An open letter to Congresswoman Lois Frankel
Dear Congresswoman Frankel,
I have written to you many times. Perhaps I’m naïve, but for the most part my messages have only engendered canned replies from your office. I would hope this message will prompt a more thoughtful response and, more importantly, some action on your part and on the part of your colleagues in the Democratic caucus.
The tyranny of the Supreme Court has never been more apparent than in the rulings of the last few weeks. As Hayes Brown of MSNBC writes in his newsletter today (https://www.msnbc.com/opinion/msnbc-opinion/supreme-court-congress-are-out-balance-n1296709?cid=eml_mda_20220701&user_email=b40d3f282e3bae220979b29f1ed5ea0ea0bbd7772d3905fde93ef87519951d4b):
“The framers intended Congress to be the most powerful of the three branches of government, consisting of representatives of the people and the states. The executive was to be feared and constrained; the judiciary was, in comparison, an afterthought mostly left to future Congresses to craft. In drafting the Federalist Papers, Alexander Hamilton considered the courts the ‘least dangerous to the political rights of the Constitution.’
“What we’ve seen this term is a court determined to prove Hamilton wrong. While Congress has the ability to curtail the authority that the unbalanced, undemocratic courts have accumulated, there seems to be almost no drive among Democrats to even challenge the third branch.”
I publish a blog. In that blog, I have advocated for Congress to take action regarding Court reform. But nothing has been done. I am but one citizen opining on the issue; an opinionated citizen reaching a very small audience. Beyond my opinions, I am powerless. But you and your colleagues are not.
Democracy in America is on the precipice. Without any action by Congress, the “powers” that be, it is questionable whether that democracy can be sustained in my lifetime…and I’m 75 years old! On this Independence Day weekend, I will be publishing an essay to be entitled “The Enigma of American Democracy.” Writing that post will provide me some solace; but it will not change a thing.
As Brown writes:
“It is not an exaggeration to say that Congress’ neglect has left the Supreme Court unaccountable. Instead of Hamilton, we must look to Brutus’ warning in the Anti-Federalist Papers  for an accurate prediction of what has come to pass: ‘In short, they are independent of the people, of the legislature, and of every power under heaven. Men placed in this situation will generally soon feel themselves independent of heaven itself.’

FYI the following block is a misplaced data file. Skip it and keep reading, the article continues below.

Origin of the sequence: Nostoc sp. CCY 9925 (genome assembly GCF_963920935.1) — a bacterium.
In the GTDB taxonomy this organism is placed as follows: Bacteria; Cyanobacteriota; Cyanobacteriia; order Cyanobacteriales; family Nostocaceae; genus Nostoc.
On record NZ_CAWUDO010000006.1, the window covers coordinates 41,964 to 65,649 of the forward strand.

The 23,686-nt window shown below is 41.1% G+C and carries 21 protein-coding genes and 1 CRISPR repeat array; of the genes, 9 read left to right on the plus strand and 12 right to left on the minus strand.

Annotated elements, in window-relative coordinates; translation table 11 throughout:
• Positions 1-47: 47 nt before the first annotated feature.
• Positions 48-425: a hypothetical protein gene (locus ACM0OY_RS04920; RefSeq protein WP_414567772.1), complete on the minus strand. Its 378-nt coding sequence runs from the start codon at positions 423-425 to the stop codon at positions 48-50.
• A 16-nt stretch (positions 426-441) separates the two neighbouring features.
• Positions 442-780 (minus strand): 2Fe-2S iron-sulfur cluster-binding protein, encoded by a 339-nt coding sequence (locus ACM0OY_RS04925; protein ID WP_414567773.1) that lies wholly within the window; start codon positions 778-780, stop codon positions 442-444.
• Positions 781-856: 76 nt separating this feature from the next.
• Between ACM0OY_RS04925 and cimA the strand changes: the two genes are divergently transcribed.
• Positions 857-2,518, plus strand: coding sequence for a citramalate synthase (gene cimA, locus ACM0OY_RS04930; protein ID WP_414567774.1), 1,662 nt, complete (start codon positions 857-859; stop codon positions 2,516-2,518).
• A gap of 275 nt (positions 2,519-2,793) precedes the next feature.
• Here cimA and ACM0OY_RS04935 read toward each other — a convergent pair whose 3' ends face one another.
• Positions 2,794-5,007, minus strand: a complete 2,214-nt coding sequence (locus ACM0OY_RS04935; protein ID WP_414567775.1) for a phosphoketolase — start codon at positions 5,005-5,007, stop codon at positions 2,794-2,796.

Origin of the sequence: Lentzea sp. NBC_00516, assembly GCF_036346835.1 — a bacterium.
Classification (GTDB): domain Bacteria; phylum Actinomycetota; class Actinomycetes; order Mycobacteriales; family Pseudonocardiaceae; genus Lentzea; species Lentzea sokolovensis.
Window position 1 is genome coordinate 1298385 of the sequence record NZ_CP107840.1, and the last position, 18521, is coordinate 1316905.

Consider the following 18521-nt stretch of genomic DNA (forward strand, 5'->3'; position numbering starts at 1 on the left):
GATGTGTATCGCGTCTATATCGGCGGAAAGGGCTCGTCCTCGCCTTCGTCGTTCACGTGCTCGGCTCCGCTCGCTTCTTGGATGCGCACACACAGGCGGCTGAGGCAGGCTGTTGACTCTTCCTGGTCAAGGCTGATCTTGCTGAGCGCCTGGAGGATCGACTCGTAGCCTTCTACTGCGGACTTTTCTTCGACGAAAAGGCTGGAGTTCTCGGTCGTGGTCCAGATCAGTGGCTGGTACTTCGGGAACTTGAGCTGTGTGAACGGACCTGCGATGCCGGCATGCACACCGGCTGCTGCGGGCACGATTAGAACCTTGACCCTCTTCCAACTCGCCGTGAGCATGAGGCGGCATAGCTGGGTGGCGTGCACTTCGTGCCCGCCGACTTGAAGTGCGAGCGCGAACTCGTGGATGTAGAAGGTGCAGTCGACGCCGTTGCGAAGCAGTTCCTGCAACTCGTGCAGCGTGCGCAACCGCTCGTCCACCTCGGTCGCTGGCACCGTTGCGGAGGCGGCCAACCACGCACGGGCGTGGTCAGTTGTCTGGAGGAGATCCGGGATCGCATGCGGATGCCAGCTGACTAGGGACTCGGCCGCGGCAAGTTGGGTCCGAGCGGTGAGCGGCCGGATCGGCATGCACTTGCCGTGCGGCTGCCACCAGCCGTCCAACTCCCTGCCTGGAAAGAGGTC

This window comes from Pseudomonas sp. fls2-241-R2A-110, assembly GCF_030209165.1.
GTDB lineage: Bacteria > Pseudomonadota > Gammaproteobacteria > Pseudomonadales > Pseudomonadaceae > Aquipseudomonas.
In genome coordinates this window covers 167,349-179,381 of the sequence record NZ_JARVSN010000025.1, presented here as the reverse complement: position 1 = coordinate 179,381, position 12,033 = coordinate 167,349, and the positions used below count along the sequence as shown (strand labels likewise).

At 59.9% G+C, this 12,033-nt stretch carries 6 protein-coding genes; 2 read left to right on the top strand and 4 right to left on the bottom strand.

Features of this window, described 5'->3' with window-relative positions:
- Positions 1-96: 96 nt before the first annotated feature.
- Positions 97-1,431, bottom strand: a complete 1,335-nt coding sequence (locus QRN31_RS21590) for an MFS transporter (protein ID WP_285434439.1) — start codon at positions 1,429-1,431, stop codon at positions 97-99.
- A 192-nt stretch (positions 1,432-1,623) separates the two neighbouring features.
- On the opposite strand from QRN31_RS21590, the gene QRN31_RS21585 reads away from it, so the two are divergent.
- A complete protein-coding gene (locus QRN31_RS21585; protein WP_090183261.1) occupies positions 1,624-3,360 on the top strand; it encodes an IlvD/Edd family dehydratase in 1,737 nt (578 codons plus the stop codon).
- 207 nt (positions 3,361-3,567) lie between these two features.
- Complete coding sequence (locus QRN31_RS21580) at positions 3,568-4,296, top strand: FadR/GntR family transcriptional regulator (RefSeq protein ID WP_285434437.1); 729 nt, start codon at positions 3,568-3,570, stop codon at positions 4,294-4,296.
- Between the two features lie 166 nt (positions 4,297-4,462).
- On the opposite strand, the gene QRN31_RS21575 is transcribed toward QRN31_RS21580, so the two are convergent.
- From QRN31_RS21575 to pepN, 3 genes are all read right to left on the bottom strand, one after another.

“Years of inaction stripped the power from the people and left it in the hands of a concentrated few who would rather watch the world burn than willingly yield to change. The assumption among liberals that America’s institutions are immutable and beyond changing, even in times of crisis, has left the country at a tipping point. It’s not too late for Democrats to snap out of it and restore Congress to its position of primacy. It will involve hard choices and hard votes that will fundamentally alter the country. But the current imbalance of power is not sustainable, in any sense of the word.”
I guess my question to you, Congresswoman Frankel, is this: What are you doing? What is the Democratic caucus doing? How can you and your colleagues, representatives of the people, sit back and do nothing? Why aren’t you, like me and many other citizens…your constituents…” mad as hell and not going to take it anymore!”
I’m sure you’re aware of the following, but it bears repeating:
In one term, the Supreme Court has eroded: the right of women to control their own bodies; the right to seek redress for civil rights violations by police; the separation of church and state; the ability of states to determine their own gun control policies; and the ability of the EPA to regulate greenhouse gases.
And next year this same Court will probably completely disrupt our system of federal elections, further eroding an already broken democracy beyond any hope of repair.
I implore you and your colleagues, Congresswoman Frankel, to take a little break from fund raising (and yes, I’m aware that because of the Court’s ruling that “corporations are people too,” fund raising is critical) and address the existential issue facing this country, the tyranny of the Supreme Court.